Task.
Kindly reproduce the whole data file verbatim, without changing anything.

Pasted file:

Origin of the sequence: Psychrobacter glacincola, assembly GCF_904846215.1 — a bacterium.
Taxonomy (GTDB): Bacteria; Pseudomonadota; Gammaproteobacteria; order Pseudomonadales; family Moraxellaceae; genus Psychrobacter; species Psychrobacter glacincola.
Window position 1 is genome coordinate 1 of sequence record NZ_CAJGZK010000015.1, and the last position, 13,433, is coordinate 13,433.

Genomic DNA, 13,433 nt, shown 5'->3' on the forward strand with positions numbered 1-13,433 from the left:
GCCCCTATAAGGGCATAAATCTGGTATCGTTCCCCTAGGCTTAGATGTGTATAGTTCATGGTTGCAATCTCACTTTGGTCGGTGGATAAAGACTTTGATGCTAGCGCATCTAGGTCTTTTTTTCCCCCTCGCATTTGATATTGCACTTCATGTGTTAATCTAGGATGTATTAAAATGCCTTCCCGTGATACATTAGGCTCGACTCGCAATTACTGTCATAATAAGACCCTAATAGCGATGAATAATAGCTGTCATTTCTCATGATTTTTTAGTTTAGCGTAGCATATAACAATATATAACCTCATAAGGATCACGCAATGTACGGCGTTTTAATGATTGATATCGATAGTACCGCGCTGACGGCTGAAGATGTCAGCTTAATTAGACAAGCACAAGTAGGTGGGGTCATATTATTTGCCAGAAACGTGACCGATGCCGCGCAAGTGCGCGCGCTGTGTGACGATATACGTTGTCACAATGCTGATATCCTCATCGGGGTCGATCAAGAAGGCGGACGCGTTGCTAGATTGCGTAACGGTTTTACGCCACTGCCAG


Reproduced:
Origin of the sequence: Psychrobacter glacincola, assembly GCF_904846215.1 — a bacterium.
Taxonomy (GTDB): Bacteria; Pseudomonadota; Gammaproteobacteria; order Pseudomonadales; family Moraxellaceae; genus Psychrobacter; species Psychrobacter glacincola.
Window position 1 is genome coordinate 1 of sequence record NZ_CAJGZK010000015.1, and the last position, 13,433, is coordinate 13,433.

Genomic DNA, 13,433 nt, shown 5'->3' on the forward strand with positions numbered 1-13,433 from the left:
GCCCCTATAAGGGCATAAATCTGGTATCGTTCCCCTAGGCTTAGATGTGTATAGTTCATGGTTGCAATCTCACTTTGGTCGGTGGATAAAGACTTTGATGCTAGCGCATCTAGGTCTTTTTTTCCCCCTCGCATTTGATATTGCACTTCATGTGTTAATCTAGGATGTATTAAAATGCCTTCCCGTGATACATTAGGCTCGACTCGCAATTACTGTCATAATAAGACCCTAATAGCGATGAATAATAGCTGTCATTTCTCATGATTTTTTAGTTTAGCGTAGCATATAACAATATATAACCTCATAAGGATCACGCAATGTACGGCGTTTTAATGATTGATATCGATAGTACCGCGCTGACGGCTGAAGATGTCAGCTTAATTAGACAAGCACAAGTAGGTGGGGTCATATTATTTGCCAGAAACGTGACCGATGCCGCGCAAGTGCGCGCGCTGTGTGACGATATACGTTGTCACAATGCTGATATCCTCATCGGGGTCGATCAAGAAGGCGGACGCGTTGCTAGATTGCGTAACGGTTTTACGCCACTGCCAG